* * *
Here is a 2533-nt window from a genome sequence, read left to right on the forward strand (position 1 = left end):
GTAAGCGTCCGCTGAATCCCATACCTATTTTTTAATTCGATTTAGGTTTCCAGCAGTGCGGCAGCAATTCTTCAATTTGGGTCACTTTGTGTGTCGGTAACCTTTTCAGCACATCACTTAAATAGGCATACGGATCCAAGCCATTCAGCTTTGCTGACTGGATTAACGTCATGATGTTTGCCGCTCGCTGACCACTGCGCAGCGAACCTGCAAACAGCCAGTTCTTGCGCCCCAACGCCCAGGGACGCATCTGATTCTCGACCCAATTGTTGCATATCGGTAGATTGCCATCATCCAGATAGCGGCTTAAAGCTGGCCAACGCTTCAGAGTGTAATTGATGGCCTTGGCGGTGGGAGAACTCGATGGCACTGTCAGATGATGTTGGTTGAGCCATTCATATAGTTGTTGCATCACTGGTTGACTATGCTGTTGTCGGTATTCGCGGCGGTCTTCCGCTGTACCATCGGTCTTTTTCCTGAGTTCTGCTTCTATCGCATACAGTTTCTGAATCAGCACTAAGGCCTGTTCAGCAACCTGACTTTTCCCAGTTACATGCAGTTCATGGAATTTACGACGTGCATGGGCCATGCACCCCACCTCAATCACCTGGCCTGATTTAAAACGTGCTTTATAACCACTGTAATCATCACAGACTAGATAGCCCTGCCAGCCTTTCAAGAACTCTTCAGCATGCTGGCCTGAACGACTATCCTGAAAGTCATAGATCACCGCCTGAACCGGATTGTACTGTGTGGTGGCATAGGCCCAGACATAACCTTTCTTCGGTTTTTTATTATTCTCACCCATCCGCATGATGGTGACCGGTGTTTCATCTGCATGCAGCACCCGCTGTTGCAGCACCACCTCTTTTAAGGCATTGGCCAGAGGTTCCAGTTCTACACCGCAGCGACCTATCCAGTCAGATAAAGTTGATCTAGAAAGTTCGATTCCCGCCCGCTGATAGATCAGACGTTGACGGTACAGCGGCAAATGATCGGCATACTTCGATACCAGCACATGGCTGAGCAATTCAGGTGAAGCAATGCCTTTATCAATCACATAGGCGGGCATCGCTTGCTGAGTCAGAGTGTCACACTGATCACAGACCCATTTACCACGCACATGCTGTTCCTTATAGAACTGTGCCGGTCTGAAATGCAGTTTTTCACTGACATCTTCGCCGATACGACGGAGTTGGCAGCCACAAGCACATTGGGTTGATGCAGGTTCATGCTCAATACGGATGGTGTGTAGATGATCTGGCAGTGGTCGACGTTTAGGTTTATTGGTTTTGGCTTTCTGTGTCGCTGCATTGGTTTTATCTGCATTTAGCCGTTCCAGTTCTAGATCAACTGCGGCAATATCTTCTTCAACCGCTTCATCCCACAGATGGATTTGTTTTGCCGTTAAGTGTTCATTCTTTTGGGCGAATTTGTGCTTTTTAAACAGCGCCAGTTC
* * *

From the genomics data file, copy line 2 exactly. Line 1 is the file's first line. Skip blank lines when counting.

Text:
GTAAGCGTCCGCTGAATCCCATACCTATTTTTTAATTCGATTTAGGTTTCCAGCAGTGCGGCAGCAATTCTTCAATTTGGGTCACTTTGTGTGTCGGTAACCTTTTCAGCACATCACTTAAATAGGCATACGGATCCAAGCCATTCAGCTTTGCTGACTGGATTAACGTCATGATGTTTGCCGCTCGCTGACCACTGCGCAGCGAACCTGCAAACAGCCAGTTCTTGCGCCCCAACGCCCAGGGACGCATCTGATTCTCGACCCAATTGTTGCATATCGGTAGATTGCCATCATCCAGATAGCGGCTTAAAGCTGGCCAACGCTTCAGAGTGTAATTGATGGCCTTGGCGGTGGGAGAACTCGATGGCACTGTCAGATGATGTTGGTTGAGCCATTCATATAGTTGTTGCATCACTGGTTGACTATGCTGTTGTCGGTATTCGCGGCGGTCTTCCGCTGTACCATCGGTCTTTTTCCTGAGTTCTGCTTCTATCGCATACAGTTTCTGAATCAGCACTAAGGCCTGTTCAGCAACCTGACTTTTCCCAGTTACATGCAGTTCATGGAATTTACGACGTGCATGGGCCATGCACCCCACCTCAATCACCTGGCCTGATTTAAAACGTGCTTTATAACCACTGTAATCATCACAGACTAGATAGCCCTGCCAGCCTTTCAAGAACTCTTCAGCATGCTGGCCTGAACGACTATCCTGAAAGTCATAGATCACCGCCTGAACCGGATTGTACTGTGTGGTGGCATAGGCCCAGACATAACCTTTCTTCGGTTTTTTATTATTCTCACCCATCCGCATGATGGTGACCGGTGTTTCATCTGCATGCAGCACCCGCTGTTGCAGCACCACCTCTTTTAAGGCATTGGCCAGAGGTTCCAGTTCTACACCGCAGCGACCTATCCAGTCAGATAAAGTTGATCTAGAAAGTTCGATTCCCGCCCGCTGATAGATCAGACGTTGACGGTACAGCGGCAAATGATCGGCATACTTCGATACCAGCACATGGCTGAGCAATTCAGGTGAAGCAATGCCTTTATCAATCACATAGGCGGGCATCGCTTGCTGAGTCAGAGTGTCACACTGATCACAGACCCATTTACCACGCACATGCTGTTCCTTATAGAACTGTGCCGGTCTGAAATGCAGTTTTTCACTGACATCTTCGCCGATACGACGGAGTTGGCAGCCACAAGCACATTGGGTTGATGCAGGTTCATGCTCAATACGGATGGTGTGTAGATGATCTGGCAGTGGTCGACGTTTAGGTTTATTGGTTTTGGCTTTCTGTGTCGCTGCATTGGTTTTATCTGCATTTAGCCGTTCCAGTTCTAGATCAACTGCGGCAATATCTTCTTCAACCGCTTCATCCCACAGATGGATTTGTTTTGCCGTTAAGTGTTCATTCTTTTGGGCGAATTTGTGCTTTTTAAACAGCGCCAGTTC